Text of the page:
I have been involved in the care of numerous patients on the Liverpool Care Pathway, ("Inquiry into policy that 'kills off' patients", 7 July). In every case I have found it to provide a superior level of care than would previously have been the case, leading to a more calm and dignified death for the individual concerned and a significantly less distressing experience for their loved ones.
The pathway focuses the minds of all those caring for a dying patient on the specific needs of that person. Sadly, such care is often lacking in today's NHS, and anything which promotes it, especially in someone's final days, should be embraced.
Dr Dominic Horne
Clinical services director Worcester Walk-in Health Centre
An oil rig is a movable device typically used to drill wells. Piper Alpha, the 25th anniversary of whose destruction you reported (7 July), was an oil platform, a fixed structure built for oil production on an ongoing basis, which should have been designed and managed in a safe way.
What was so tragic about Piper was that this was supposedly a production facility, like a factory where people go to work on a daily basis, but one where the standards of operation and maintenance were woefully inadequate to the task of handling flammable liquids and gases. Drilling for oil and gas is dangerous because of its inherent uncertainties, its subsequent production should not be. The 167 men who died deserved better – it is a source of concern that no one has ever been held to account for the failings that led to the tragedy.
I see a stark contrast between Scotland's fawning, subservient treatment of multinational companies working in our waters to the United States government's strident and critical reaction to shortcomings in US waters.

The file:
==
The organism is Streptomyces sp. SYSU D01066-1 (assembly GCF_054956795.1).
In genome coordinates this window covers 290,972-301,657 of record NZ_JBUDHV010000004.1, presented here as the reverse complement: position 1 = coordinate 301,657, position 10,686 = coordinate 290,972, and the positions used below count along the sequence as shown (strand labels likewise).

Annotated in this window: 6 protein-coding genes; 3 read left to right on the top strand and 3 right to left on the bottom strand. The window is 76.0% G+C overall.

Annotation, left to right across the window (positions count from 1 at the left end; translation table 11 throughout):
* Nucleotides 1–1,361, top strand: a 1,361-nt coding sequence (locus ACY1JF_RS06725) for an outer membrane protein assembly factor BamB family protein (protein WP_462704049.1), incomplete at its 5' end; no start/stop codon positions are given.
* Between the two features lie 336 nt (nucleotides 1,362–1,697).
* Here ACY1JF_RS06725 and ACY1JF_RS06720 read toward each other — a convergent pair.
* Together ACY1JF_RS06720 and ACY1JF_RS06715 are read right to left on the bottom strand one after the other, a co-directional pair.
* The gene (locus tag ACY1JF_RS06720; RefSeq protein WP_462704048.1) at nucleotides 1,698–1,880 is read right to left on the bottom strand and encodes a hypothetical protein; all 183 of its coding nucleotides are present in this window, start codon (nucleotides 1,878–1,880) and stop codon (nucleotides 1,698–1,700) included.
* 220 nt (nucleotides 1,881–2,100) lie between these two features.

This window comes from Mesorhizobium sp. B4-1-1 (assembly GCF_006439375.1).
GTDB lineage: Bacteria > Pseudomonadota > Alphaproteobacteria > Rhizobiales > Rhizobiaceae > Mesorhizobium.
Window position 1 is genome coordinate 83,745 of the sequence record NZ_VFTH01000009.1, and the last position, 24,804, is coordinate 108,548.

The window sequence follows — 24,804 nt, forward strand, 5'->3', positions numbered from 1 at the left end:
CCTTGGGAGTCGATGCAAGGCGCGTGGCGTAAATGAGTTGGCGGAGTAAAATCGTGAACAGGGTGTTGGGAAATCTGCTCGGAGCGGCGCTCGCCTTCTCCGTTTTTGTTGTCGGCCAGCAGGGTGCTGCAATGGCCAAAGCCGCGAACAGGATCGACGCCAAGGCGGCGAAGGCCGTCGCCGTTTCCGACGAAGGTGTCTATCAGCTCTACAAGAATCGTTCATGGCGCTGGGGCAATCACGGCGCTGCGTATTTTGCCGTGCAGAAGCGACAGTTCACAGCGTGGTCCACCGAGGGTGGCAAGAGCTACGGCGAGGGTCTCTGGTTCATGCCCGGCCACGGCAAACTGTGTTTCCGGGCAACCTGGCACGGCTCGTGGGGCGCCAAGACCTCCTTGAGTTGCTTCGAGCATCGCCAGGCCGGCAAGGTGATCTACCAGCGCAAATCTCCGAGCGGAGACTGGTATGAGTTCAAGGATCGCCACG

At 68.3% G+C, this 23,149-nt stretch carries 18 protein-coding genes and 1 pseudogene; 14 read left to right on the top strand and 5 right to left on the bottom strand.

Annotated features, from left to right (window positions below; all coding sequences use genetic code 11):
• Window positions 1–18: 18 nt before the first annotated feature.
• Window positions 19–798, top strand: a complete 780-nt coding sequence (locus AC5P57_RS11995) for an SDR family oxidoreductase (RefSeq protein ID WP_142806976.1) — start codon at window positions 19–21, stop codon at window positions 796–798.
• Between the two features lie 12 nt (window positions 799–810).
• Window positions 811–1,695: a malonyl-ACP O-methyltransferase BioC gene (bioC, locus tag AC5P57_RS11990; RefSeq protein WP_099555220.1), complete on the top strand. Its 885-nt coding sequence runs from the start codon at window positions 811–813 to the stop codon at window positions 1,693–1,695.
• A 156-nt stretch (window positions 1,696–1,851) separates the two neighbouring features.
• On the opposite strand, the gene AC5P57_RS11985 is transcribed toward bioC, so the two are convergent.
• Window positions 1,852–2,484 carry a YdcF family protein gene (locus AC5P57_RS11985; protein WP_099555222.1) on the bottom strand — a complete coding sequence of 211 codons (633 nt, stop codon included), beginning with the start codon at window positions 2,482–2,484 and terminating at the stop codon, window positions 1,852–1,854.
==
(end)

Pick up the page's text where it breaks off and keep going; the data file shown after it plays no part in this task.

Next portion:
I cannot see the many US inquiries and prosecutions arising out of the Deepwater Horizon disaster (11 dead), coming up with conclusions similar to those about Piper Alpha (167 dead). Namely it was all down to a roustabout, now lying dead at the bottom of the Gulf of Mexico.
The "Falkirk affair" ("MPs to Ed – two weeks to show you're the boss", 7 July) exposes fundamental issues for all parties.
I would suggest only individuals and no corporate organisations (companies, trade unions) should be allowed to donate to political parties (with a cap of, say, £5,000 a year) – to avoid any semblance of "vested interest". I would also suggest any candidate standing for election must have been resident in the constituency (actually lived there) for a minimum of, say, three years prior to the election. This would avoid the "placing" of candidates in "safe" seats.
Jeremy Hunt's decision to delay the introduction of plain cigarette packaging sets a radical precedent for this coalition government. Many teachers must wish Michael Gove had waited for the results of academic discussion, research and pilot studies before introducing free schools, a new national curriculum and examination system. Similarly NHS workers might regret the undue haste in Andrew Lansley's reforms.
On the other hand the coalition has the habit of ignoring the findings of inquiries on such things as press regulation and restructuring of the banks. So even if the analysis of Australia's introduction of plain packaging shows it does reduce the amount of young people taking up smoking, the tobacco industry need not worry. It will give their Tory stooges time to think of another ruse to put off what is in the interests of public health. It can rest assured that profit must come first.
Beverley, East Yorkshire
What exactly does it take for a woman to get on your front page? Or even just on the front page of the Sport section? Because apparently winning Wimbledon doesn't cut the mustard. Page 12 of the Sports pages? You have to be kidding.
Editor's comment: You make a good point. I will be more vigilant on balance in the future
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